The Epic Poetry of B-Movies: A Review of Aaron Poochigian’s Mr. Either/Or

The Epic Poetry of B-Movies: A Review of Aaron Poochigian’s <i>Mr. Either/Or</i>

Everyone loves a kitschy B-movie. We love to watch them, pick on them, dress up as their characters. B-movies have made careers for the creators of Mystery Science Theatre 3000, and serve as the aesthetic foundation for A-TV shows like Stranger Things. And a B-movie is exactly what Aaron Poochigian’s newly released Mr. Either/Or both is and is not. Of course, it is not a film – it is in fact a novel in verse – but its plot runs like that of a B-Movie’s, yet told in language that one might find in Milton or Beowulf. It is an engaging, smart, and superbly fun work that one can read over and over again and still come away with something new every time.

Meet you. You are the hero of Mr. Either/Or, a story told in second person, which creates the feel of a choose-your-own-adventure novel. Poochigian’s protagonist – you – totters between the highly cerebral super-spy and the base bro with a limited view on how other humans function. At the start of the novel, you are ready to give up your badge and the agency, for which you work, in order to chase tail and lead the chill life of a college freshman in the halls of New York University. But your boss calls you back for one more mission, and you feel compelled – I mean, come on, Boss is like a father to you.

And thus, you’re propelled into the magical chase that Mr. Either/Or so gleefully runs. From the first to the third page of the novel, you’re sprung from the folklore of ancient China to the bright, sunny ambiance of Washington Square in the fall. The plot turns over itself again and again, adding elements of Mafioso, the science fiction of H.P. Lovecraft, all told in the tongue of an Old English text. There’s a love interest, a sewer cult, glamorous parties and shootouts in the alley. And, of course, there’s a threat to humankind as we know it. What Mr. Either/Or is concerned with – and does so well – is keeping you engaged. Its quick, poppy pace has you devouring page after page, hungry for what comes next.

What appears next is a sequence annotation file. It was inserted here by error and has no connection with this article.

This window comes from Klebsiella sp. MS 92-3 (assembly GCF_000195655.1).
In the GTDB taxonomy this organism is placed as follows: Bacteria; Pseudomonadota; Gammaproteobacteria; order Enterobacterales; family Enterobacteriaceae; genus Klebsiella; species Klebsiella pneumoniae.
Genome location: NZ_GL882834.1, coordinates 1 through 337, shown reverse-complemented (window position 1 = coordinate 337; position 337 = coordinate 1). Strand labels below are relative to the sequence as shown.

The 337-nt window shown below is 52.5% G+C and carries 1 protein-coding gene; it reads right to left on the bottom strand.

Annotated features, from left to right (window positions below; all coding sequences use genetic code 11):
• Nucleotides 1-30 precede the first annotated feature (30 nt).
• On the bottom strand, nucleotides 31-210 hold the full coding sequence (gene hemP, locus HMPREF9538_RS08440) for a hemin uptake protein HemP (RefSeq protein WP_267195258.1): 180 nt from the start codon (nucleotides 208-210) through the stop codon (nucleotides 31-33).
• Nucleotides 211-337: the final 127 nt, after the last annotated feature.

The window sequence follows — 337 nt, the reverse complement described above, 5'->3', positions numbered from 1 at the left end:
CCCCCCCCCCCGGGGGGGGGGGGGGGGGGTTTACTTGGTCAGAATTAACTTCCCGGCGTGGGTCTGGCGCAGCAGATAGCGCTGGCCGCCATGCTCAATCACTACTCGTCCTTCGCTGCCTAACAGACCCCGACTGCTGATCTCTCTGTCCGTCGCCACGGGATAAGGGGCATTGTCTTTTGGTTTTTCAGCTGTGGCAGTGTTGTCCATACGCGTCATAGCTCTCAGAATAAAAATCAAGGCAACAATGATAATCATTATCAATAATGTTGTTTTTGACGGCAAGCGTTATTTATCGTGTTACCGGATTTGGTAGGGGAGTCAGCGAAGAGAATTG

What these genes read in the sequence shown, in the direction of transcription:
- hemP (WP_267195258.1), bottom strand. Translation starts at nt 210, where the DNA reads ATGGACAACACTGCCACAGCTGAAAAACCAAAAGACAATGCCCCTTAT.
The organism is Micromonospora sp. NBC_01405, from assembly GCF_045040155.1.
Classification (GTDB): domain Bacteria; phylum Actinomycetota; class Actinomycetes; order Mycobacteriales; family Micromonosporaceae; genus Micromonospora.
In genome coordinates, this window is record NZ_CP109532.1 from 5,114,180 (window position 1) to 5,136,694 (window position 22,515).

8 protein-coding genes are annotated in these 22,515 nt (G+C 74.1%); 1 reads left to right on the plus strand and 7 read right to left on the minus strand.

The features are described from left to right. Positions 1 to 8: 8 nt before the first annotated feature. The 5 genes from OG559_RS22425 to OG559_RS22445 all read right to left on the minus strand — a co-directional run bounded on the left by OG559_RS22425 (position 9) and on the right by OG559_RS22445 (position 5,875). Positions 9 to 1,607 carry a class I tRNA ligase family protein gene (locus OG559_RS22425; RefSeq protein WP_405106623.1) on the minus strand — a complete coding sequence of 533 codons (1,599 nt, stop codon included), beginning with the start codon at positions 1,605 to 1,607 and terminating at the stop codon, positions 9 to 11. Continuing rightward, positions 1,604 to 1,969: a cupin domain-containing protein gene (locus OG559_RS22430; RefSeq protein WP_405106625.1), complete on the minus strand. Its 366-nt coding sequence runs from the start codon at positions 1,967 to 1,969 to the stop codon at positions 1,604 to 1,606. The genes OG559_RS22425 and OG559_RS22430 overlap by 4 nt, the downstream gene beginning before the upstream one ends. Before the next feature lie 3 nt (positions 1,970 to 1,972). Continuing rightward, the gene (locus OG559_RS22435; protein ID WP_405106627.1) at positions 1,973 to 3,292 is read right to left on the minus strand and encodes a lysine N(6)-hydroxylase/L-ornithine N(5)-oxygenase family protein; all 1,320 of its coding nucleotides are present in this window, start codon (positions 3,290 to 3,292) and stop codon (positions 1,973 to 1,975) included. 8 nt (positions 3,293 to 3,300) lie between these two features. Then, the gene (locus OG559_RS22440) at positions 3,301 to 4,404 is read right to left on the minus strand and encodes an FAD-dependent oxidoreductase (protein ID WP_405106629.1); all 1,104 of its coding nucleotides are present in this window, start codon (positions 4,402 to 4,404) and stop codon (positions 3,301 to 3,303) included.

Poochigian’s talent is evident from the first lines and Mr. Either/Or serves as his poetic playground. He twirls you through loops of language – highly paratactic sentences with crisp, sensory words are broken by valley bro-slang like dude and sweet. Poochigian both feeds our basest natures and challenges us as readers. He gut punches us at every turn with lines like:

“a slug/ explodes his forehead, brains Rorschach the wall.”

“A meat mustache/ sprouts, spreads/ and the split-lip smacks/ of old pennies.”

And his sentences are some of the most innovative I’ve seen in years:

“Metal doors/ named Exit Only flank a barrel vault, its half-moon Tiffanied with Plexiglass,/ its base a palimpsest of bills for alt-/ electro-psycho-Euro-billy-bands.”

Poochigian has his fun too, toying with his reader, his character, you, or all of the above. He opens sections by interrupting the story just to speak directly to you:

“Sorry to butt in while you’re making out/ with Ms. Levine, but there’s a second myth/ that’s out there spoiling to be reckoned with.”

Poochigian’s linguistic tensor relaxes the pace with pensive moments like these, which seem straight from Hamlet:

“Fresh pillow and a bed not yours, but deeper./ What stranger-flesh is there? What corpse or sleeper?”

Mr. Either/Or is unlike anything I have ever read. At every turn it engages, at every turn it thinks generously of the reader. It is a novel unafraid to be both playful and intelligent, hopeful and dark. Its kitschier elements give way to language that gives pause and instills awe. It is a novel that you can read again and again, and still find something new and magical in its body.

Mr. Either/Or is published by Etruscan Press.

 

 

http://www.mreitheror.com/

M.K. Rainey is a southern born writer by way of Arkansas. She currently teaches writing to the youth of America through Community-Word Project and The Writing Institute at Sarah Lawrence. She is the 2017 Winner of the Bechtel Prize at Teachers & Writers Magazine and her work has appeared or is forthcoming in Cider Press Review, 3AM Magazine, The Collagist, The Grief Diaries, and more. She co-hosts the Dead Rabbits Reading Series and lives in Harlem with her dog. Sometimes she writes things the dog likes.

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